PrettyLittleThings faces criticism for banning customers who make too many returns 

The popular fashion brand PrettyLittleThing (PLT) is facing backlash from customers whose accounts have been deactivated due to frequent returns. 

On Friday, shoppers received emails notifying them that their accounts had been reviewed and subsequently shut down, preventing any further orders.

Many affected customers took to social media to voice their displeasure with the new policy, with some claiming they had made only one return this year. 

Others suggested they might return fewer items if the company’s clothing sizes were more consistent. Earlier this month, PLT, a subsidiary of the Boohoo Group, faced criticism for eliminating its free returns policy.

Questions about the criteria used for these account suspensions have flooded platforms like TikTok, where posts on the topic have garnered hundreds of likes. PLT, in its email, apologised for the inconvenience and assured customers they could still make returns via its online portal.

The Boohoo Group, founded in 2006 by Mahmud Kamani and retail executive Carol Kane, initially launched PLT as an accessories-focused brand. 

Umar Kamani, Mahmud Kamani’s son, later expanded the brand, collaborating with supermodel Naomi Campbell and influencer Molly-Mae Hague, and extending its reach into the US market.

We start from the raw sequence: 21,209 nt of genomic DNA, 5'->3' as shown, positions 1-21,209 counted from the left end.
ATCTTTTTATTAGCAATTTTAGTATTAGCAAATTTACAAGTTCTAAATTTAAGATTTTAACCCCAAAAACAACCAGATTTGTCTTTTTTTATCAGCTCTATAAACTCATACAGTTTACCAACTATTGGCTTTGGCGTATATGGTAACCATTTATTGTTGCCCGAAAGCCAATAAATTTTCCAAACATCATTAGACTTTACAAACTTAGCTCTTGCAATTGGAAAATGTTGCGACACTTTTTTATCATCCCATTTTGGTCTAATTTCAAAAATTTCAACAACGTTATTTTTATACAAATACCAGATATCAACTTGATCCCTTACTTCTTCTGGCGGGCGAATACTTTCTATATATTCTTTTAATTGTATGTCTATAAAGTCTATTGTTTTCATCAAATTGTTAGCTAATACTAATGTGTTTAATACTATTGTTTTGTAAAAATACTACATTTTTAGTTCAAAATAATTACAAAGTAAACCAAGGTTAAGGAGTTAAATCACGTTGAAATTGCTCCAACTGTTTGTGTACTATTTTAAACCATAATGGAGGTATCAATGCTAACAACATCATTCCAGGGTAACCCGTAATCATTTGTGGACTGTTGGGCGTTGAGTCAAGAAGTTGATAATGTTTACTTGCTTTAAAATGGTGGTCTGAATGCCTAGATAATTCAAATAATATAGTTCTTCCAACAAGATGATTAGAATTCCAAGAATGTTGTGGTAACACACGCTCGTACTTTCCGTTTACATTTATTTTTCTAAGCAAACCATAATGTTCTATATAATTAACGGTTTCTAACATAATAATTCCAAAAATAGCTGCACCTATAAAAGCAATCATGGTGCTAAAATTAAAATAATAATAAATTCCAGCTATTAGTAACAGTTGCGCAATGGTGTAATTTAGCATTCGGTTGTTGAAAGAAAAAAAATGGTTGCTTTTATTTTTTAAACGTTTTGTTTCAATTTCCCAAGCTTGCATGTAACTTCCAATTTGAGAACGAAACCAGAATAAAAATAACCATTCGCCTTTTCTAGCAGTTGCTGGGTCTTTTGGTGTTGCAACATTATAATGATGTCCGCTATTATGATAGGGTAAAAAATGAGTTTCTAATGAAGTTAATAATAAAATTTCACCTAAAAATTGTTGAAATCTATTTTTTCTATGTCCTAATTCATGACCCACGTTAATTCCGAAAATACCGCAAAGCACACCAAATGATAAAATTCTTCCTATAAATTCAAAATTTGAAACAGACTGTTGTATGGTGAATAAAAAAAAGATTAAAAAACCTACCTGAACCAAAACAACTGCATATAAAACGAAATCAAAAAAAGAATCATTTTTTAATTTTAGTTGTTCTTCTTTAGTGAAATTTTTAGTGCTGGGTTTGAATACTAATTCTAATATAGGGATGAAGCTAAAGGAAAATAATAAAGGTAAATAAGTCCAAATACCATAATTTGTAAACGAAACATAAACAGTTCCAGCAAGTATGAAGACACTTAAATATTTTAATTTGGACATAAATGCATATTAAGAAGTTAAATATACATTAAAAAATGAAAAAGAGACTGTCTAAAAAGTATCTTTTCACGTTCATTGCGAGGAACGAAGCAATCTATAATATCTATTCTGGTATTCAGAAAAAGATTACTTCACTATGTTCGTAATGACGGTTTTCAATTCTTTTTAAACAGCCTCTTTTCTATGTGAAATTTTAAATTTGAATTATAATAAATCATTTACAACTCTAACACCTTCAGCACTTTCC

Although Boohoo Group thrived during the pandemic with increased online shopping, it now faces challenges such as normalisation in return rates, rising competition from ultra-fast fashion brands like Shein, and tighter customer budgets due to the cost-of-living crisis. 

Recently, PLT introduced a £1.99 return fee, even for “Royalty” service members, sparking further frustration among customers. Major retailers like Zara, Uniqlo, and Next already charge for online returns. PLT rival OhPolly has adopted a tiered return fee structure: £8.99 for returning all items, versus £2.99 for less than half. 

Analysts note that retailers are under financial pressure, necessitating either these fees or higher prices. The costs associated with handling returns, including the environmental impact of delivery trucks, are high, and many fashion retailers are passing these costs onto customers and tightening return policies to detect and prevent the return of worn items.


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